You know things are bad in the DPRK if the Grand Poobah himself wants to defect. In this thriller set three or four years in the future, the “Supreme Leader” is aptly known as “King.” Whether he really wants to defect or not is uncertain, but “Ahab,” a South Korean mercenary, is determined to bring him back safely regardless. It will take a bold move to prevent a catastrophic war and Ahab is just the guy to make it in Kim Byung-woo’s Take Point, which opens tomorrow in Los Angeles and next Friday in New York.
Ahab and his seedy team of mercs are lethally effective, but as foreign nationals, they can be easily disavowed. That is why Agent Mackenzie frequently subcontracts their services. However, this gig was always going to messy and it just got a whole lot more complicated. Ahab’s crew ensconced themselves in the secret tunnels under the DMZ, waiting to whisk away a high-ranking official who supposedly wants to defect. The game gets exponentially more serious when King shows up in his place. Maybe he wants to defect or maybe he doesn’t. Either way, Ahab and his men can collect the enormous bounty on King’s head if they bring him in alive.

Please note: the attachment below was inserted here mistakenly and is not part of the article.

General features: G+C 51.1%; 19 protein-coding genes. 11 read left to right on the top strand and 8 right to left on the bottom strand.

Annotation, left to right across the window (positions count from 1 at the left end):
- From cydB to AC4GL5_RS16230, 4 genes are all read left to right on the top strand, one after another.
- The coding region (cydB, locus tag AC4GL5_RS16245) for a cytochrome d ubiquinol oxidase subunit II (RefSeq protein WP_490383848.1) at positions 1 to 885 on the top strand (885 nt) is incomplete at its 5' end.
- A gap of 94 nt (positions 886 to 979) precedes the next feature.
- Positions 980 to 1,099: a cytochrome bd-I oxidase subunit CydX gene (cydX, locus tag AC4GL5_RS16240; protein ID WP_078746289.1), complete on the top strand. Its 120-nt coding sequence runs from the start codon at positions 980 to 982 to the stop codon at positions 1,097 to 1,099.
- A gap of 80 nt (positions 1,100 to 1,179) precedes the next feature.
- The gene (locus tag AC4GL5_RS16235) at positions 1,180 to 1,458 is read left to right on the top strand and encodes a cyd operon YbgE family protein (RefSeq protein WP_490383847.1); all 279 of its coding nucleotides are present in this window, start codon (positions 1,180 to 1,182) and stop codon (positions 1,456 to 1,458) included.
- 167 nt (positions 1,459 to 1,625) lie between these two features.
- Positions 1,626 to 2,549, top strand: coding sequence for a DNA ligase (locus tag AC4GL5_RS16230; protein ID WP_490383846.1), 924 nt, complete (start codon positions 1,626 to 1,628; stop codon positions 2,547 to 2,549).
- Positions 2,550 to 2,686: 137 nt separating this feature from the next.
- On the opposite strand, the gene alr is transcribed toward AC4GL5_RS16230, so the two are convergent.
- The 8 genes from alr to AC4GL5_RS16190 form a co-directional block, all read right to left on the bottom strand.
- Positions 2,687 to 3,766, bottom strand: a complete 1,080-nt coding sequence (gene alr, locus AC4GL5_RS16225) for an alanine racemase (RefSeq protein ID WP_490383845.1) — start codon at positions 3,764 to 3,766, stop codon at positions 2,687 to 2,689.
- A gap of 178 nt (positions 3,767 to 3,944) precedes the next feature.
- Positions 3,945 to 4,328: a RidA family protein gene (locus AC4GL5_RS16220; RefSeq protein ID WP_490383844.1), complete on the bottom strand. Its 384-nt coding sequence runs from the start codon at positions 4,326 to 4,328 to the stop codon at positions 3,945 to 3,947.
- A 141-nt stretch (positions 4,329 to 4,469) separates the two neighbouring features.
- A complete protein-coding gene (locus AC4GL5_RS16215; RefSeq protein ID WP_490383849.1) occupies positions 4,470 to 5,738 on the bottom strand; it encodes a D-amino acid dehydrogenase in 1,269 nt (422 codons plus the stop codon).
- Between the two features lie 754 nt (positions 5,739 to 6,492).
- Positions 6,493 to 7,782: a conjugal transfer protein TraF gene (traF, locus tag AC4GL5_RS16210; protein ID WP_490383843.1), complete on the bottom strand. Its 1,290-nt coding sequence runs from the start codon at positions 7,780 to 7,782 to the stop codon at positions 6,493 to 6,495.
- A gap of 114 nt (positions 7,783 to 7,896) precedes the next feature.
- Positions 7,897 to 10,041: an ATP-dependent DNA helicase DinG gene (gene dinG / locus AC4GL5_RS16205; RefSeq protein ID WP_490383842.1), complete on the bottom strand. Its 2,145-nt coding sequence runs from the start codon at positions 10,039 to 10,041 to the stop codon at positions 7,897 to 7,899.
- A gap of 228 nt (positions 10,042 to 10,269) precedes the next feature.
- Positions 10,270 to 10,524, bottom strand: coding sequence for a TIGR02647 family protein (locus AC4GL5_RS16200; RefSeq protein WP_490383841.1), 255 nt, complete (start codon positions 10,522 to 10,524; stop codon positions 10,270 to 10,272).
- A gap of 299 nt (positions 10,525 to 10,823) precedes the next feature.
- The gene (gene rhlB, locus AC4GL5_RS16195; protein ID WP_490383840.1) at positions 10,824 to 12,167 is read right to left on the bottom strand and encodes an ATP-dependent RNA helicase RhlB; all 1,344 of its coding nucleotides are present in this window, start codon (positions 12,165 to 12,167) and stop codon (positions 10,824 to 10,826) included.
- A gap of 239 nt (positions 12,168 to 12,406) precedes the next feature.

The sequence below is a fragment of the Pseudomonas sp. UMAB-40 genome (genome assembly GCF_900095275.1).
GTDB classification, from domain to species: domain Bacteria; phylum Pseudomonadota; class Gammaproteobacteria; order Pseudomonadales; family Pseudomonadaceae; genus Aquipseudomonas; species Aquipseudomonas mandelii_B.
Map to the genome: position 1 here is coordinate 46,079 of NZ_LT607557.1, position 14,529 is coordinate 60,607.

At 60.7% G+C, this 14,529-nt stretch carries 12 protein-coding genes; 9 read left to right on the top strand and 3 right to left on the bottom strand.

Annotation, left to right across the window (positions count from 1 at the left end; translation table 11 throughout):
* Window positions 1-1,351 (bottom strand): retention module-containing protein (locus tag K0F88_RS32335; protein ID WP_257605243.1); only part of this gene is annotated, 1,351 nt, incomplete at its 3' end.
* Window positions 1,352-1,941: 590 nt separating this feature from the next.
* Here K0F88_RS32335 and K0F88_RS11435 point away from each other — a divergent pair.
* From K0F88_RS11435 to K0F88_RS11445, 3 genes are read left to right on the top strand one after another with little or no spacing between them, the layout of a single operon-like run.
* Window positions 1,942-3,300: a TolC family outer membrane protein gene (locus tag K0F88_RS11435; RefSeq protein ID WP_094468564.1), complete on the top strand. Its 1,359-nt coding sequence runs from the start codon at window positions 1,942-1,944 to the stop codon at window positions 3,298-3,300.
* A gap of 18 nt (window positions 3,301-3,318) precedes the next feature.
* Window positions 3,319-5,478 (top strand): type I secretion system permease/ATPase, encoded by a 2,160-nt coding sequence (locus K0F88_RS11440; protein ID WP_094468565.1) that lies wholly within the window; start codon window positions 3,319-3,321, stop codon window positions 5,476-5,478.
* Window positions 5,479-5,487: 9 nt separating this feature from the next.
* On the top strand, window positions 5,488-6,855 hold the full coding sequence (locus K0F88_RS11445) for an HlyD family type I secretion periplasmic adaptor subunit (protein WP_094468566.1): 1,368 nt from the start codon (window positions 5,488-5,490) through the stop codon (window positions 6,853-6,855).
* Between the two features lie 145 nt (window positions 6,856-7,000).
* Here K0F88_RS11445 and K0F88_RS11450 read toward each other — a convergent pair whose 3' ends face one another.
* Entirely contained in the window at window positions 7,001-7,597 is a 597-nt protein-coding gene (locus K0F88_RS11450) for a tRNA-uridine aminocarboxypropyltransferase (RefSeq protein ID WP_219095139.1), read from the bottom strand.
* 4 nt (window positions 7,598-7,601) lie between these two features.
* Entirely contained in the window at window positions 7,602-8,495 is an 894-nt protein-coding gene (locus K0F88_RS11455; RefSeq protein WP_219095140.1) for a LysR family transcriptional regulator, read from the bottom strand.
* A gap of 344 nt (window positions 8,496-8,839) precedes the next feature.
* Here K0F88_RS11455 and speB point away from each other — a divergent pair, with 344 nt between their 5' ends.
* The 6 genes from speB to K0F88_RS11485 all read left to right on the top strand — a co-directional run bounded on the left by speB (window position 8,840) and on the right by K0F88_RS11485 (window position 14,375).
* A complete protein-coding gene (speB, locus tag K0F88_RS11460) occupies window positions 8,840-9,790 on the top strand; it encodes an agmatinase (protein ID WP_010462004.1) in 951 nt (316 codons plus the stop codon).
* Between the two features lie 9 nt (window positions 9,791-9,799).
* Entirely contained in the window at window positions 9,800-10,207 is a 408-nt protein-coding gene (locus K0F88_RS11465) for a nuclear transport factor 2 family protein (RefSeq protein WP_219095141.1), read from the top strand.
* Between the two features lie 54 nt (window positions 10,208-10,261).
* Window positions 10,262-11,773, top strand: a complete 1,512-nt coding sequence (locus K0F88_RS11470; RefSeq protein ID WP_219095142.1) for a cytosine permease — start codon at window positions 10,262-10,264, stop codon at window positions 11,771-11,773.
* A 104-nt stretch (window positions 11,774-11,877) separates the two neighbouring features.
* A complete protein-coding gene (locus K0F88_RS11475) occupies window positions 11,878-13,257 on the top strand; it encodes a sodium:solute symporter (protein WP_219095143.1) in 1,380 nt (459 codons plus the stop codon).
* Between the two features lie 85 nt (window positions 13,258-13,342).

The initial snatch and grab proceeds surprisingly smoothly, but everything soon goes down twisted thereafter. It seems Ahab and King were set up by elements in the North Korean government loyal to China, who want to take over the DPRK and embarrass the American government, especially Pres. McGregor, whose re-election numbers have been in freefall. He might end up hoisted on his own Wag-the-Dog petard, unless Ahab and his crew can deliver the wounded King to the rendezvous point. Things look really bad for the colorful mercs, but Ahab finds an unlikely ally in Yoon Ji-ui, King’s personal physician.
Politically speaking, Take Point (the title is a command and also maybe a place) is about as cynical as a film can get. Everyone is betraying everyone else, so you can’t accuse it of playing favorites, but it is safe to say there is some serious moral equivalency going on here. At least there is also some slam bang action as well. Kim really puts poor Ahab through the wringer and paints him into a corner. His prosthetic leg takes more of a beating than the one the Rock sports in Skyscraper.
As Ahab, Ha Jung-woo is a terrific world-weary, beat-to-heck anti-hero. It is also a good deal of fun watching him play off American thesps Jennifer Ehle and Malik Yoba, as Mackenzie and Gerald, Ahab’s field lieutenant. Of course, it is obvious Ahab’s righthand man Markus is questionable, because he is played by Kevin Durand at his shiftiest.